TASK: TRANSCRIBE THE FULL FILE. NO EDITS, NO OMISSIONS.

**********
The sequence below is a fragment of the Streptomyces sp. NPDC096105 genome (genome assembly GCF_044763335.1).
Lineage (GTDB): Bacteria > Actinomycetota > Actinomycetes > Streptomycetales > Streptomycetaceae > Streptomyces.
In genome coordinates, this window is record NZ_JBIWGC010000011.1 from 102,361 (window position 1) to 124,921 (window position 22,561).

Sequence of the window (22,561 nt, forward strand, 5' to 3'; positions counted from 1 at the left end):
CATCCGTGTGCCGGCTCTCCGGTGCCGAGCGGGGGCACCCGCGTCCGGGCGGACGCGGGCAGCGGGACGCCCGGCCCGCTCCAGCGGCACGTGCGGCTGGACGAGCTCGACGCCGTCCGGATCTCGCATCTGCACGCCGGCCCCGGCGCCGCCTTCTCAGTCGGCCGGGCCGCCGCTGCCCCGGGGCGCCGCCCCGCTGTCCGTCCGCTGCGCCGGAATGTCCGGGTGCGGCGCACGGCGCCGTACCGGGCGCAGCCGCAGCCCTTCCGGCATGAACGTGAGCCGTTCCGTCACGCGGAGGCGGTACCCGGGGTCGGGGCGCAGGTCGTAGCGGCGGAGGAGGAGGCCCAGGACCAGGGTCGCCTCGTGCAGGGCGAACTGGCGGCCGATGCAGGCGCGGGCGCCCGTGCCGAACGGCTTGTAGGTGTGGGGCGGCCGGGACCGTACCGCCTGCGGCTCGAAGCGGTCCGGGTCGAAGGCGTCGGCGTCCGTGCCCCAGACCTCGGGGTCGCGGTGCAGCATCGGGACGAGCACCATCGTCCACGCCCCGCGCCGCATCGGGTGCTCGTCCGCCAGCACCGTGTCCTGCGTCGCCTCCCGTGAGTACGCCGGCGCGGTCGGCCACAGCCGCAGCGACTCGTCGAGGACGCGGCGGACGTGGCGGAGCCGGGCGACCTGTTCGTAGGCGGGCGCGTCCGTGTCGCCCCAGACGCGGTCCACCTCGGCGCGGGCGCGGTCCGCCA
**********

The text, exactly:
The sequence below is a fragment of the Streptomyces sp. NPDC096105 genome (genome assembly GCF_044763335.1).
Lineage (GTDB): Bacteria > Actinomycetota > Actinomycetes > Streptomycetales > Streptomycetaceae > Streptomyces.
In genome coordinates, this window is record NZ_JBIWGC010000011.1 from 102,361 (window position 1) to 124,921 (window position 22,561).

Sequence of the window (22,561 nt, forward strand, 5' to 3'; positions counted from 1 at the left end):
CATCCGTGTGCCGGCTCTCCGGTGCCGAGCGGGGGCACCCGCGTCCGGGCGGACGCGGGCAGCGGGACGCCCGGCCCGCTCCAGCGGCACGTGCGGCTGGACGAGCTCGACGCCGTCCGGATCTCGCATCTGCACGCCGGCCCCGGCGCCGCCTTCTCAGTCGGCCGGGCCGCCGCTGCCCCGGGGCGCCGCCCCGCTGTCCGTCCGCTGCGCCGGAATGTCCGGGTGCGGCGCACGGCGCCGTACCGGGCGCAGCCGCAGCCCTTCCGGCATGAACGTGAGCCGTTCCGTCACGCGGAGGCGGTACCCGGGGTCGGGGCGCAGGTCGTAGCGGCGGAGGAGGAGGCCCAGGACCAGGGTCGCCTCGTGCAGGGCGAACTGGCGGCCGATGCAGGCGCGGGCGCCCGTGCCGAACGGCTTGTAGGTGTGGGGCGGCCGGGACCGTACCGCCTGCGGCTCGAAGCGGTCCGGGTCGAAGGCGTCGGCGTCCGTGCCCCAGACCTCGGGGTCGCGGTGCAGCATCGGGACGAGCACCATCGTCCACGCCCCGCGCCGCATCGGGTGCTCGTCCGCCAGCACCGTGTCCTGCGTCGCCTCCCGTGAGTACGCCGGCGCGGTCGGCCACAGCCGCAGCGACTCGTCGAGGACGCGGCGGACGTGGCGGAGCCGGGCGACCTGTTCGTAGGCGGGCGCGTCCGTGTCGCCCCAGACGCGGTCCACCTCGGCGCGGGCGCGGTCCGCCA